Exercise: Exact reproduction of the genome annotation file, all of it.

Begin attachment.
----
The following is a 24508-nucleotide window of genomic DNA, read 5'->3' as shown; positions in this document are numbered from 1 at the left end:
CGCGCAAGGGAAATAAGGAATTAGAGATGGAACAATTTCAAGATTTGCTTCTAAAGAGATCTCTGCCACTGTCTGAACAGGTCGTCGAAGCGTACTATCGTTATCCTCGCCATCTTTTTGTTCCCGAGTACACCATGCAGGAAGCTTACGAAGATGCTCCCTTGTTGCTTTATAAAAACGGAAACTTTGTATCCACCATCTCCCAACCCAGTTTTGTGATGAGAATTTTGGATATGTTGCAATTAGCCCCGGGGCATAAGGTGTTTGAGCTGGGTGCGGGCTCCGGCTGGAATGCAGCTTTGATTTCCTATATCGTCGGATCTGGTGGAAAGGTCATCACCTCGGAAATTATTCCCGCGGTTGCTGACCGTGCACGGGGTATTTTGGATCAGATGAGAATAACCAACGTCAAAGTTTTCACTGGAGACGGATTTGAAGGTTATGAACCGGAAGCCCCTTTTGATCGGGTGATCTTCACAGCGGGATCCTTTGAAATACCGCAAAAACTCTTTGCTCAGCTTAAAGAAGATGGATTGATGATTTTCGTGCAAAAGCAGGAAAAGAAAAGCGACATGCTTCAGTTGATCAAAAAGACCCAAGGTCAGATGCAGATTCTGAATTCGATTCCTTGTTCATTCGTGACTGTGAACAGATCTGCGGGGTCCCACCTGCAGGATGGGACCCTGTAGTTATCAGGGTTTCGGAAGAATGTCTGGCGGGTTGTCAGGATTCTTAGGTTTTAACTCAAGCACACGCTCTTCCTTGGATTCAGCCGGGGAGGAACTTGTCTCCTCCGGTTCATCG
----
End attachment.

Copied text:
The following is a 24508-nucleotide window of genomic DNA, read 5'->3' as shown; positions in this document are numbered from 1 at the left end:
CGCGCAAGGGAAATAAGGAATTAGAGATGGAACAATTTCAAGATTTGCTTCTAAAGAGATCTCTGCCACTGTCTGAACAGGTCGTCGAAGCGTACTATCGTTATCCTCGCCATCTTTTTGTTCCCGAGTACACCATGCAGGAAGCTTACGAAGATGCTCCCTTGTTGCTTTATAAAAACGGAAACTTTGTATCCACCATCTCCCAACCCAGTTTTGTGATGAGAATTTTGGATATGTTGCAATTAGCCCCGGGGCATAAGGTGTTTGAGCTGGGTGCGGGCTCCGGCTGGAATGCAGCTTTGATTTCCTATATCGTCGGATCTGGTGGAAAGGTCATCACCTCGGAAATTATTCCCGCGGTTGCTGACCGTGCACGGGGTATTTTGGATCAGATGAGAATAACCAACGTCAAAGTTTTCACTGGAGACGGATTTGAAGGTTATGAACCGGAAGCCCCTTTTGATCGGGTGATCTTCACAGCGGGATCCTTTGAAATACCGCAAAAACTCTTTGCTCAGCTTAAAGAAGATGGATTGATGATTTTCGTGCAAAAGCAGGAAAAGAAAAGCGACATGCTTCAGTTGATCAAAAAGACCCAAGGTCAGATGCAGATTCTGAATTCGATTCCTTGTTCATTCGTGACTGTGAACAGATCTGCGGGGTCCCACCTGCAGGATGGGACCCTGTAGTTATCAGGGTTTCGGAAGAATGTCTGGCGGGTTGTCAGGATTCTTAGGTTTTAACTCAAGCACACGCTCTTCCTTGGATTCAGCCGGGGAGGAACTTGTCTCCTCCGGTTCATCG